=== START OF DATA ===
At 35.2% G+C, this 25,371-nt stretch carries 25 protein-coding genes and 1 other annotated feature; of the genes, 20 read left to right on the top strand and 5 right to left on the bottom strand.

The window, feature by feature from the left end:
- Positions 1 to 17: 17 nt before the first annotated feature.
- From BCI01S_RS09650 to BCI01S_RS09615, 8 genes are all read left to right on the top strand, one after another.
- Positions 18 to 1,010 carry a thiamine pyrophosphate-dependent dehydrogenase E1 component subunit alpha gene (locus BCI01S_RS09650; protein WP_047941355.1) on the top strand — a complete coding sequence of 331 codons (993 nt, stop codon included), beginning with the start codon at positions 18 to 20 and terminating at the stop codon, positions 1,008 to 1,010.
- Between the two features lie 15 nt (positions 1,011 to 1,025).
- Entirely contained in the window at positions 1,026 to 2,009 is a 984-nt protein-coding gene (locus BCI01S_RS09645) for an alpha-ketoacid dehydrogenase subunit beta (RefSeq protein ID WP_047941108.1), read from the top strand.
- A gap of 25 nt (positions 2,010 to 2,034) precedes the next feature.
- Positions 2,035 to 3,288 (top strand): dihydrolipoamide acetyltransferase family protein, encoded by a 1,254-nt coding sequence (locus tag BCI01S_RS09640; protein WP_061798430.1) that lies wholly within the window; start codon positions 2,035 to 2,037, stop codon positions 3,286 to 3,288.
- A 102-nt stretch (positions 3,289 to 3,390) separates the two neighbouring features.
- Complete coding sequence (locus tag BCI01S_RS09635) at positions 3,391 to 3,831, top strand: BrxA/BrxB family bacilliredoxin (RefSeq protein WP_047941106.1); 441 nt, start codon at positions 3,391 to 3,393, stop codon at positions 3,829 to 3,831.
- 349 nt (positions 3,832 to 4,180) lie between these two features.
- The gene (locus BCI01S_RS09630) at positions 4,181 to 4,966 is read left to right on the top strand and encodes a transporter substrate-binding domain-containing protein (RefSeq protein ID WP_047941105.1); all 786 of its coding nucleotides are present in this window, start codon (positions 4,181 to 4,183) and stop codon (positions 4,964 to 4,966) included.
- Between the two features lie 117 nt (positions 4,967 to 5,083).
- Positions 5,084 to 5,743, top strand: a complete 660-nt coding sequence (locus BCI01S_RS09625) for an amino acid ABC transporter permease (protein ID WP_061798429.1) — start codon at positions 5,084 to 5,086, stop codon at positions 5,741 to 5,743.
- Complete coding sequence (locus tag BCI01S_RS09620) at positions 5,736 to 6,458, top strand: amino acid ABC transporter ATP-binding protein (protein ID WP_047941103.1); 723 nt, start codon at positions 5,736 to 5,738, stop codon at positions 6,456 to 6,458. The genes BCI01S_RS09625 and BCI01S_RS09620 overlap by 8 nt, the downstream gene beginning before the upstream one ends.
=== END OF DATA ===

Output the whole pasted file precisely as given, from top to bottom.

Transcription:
At 35.2% G+C, this 25,371-nt stretch carries 25 protein-coding genes and 1 other annotated feature; of the genes, 20 read left to right on the top strand and 5 right to left on the bottom strand.

The window, feature by feature from the left end:
- Positions 1 to 17: 17 nt before the first annotated feature.
- From BCI01S_RS09650 to BCI01S_RS09615, 8 genes are all read left to right on the top strand, one after another.
- Positions 18 to 1,010 carry a thiamine pyrophosphate-dependent dehydrogenase E1 component subunit alpha gene (locus BCI01S_RS09650; protein WP_047941355.1) on the top strand — a complete coding sequence of 331 codons (993 nt, stop codon included), beginning with the start codon at positions 18 to 20 and terminating at the stop codon, positions 1,008 to 1,010.
- Between the two features lie 15 nt (positions 1,011 to 1,025).
- Entirely contained in the window at positions 1,026 to 2,009 is a 984-nt protein-coding gene (locus BCI01S_RS09645) for an alpha-ketoacid dehydrogenase subunit beta (RefSeq protein ID WP_047941108.1), read from the top strand.
- A gap of 25 nt (positions 2,010 to 2,034) precedes the next feature.
- Positions 2,035 to 3,288 (top strand): dihydrolipoamide acetyltransferase family protein, encoded by a 1,254-nt coding sequence (locus tag BCI01S_RS09640; protein WP_061798430.1) that lies wholly within the window; start codon positions 2,035 to 2,037, stop codon positions 3,286 to 3,288.
- A 102-nt stretch (positions 3,289 to 3,390) separates the two neighbouring features.
- Complete coding sequence (locus tag BCI01S_RS09635) at positions 3,391 to 3,831, top strand: BrxA/BrxB family bacilliredoxin (RefSeq protein WP_047941106.1); 441 nt, start codon at positions 3,391 to 3,393, stop codon at positions 3,829 to 3,831.
- 349 nt (positions 3,832 to 4,180) lie between these two features.
- The gene (locus BCI01S_RS09630) at positions 4,181 to 4,966 is read left to right on the top strand and encodes a transporter substrate-binding domain-containing protein (RefSeq protein ID WP_047941105.1); all 786 of its coding nucleotides are present in this window, start codon (positions 4,181 to 4,183) and stop codon (positions 4,964 to 4,966) included.
- Between the two features lie 117 nt (positions 4,967 to 5,083).
- Positions 5,084 to 5,743, top strand: a complete 660-nt coding sequence (locus BCI01S_RS09625) for an amino acid ABC transporter permease (protein ID WP_061798429.1) — start codon at positions 5,084 to 5,086, stop codon at positions 5,741 to 5,743.
- Complete coding sequence (locus tag BCI01S_RS09620) at positions 5,736 to 6,458, top strand: amino acid ABC transporter ATP-binding protein (protein ID WP_047941103.1); 723 nt, start codon at positions 5,736 to 5,738, stop codon at positions 6,456 to 6,458. The genes BCI01S_RS09625 and BCI01S_RS09620 overlap by 8 nt, the downstream gene beginning before the upstream one ends.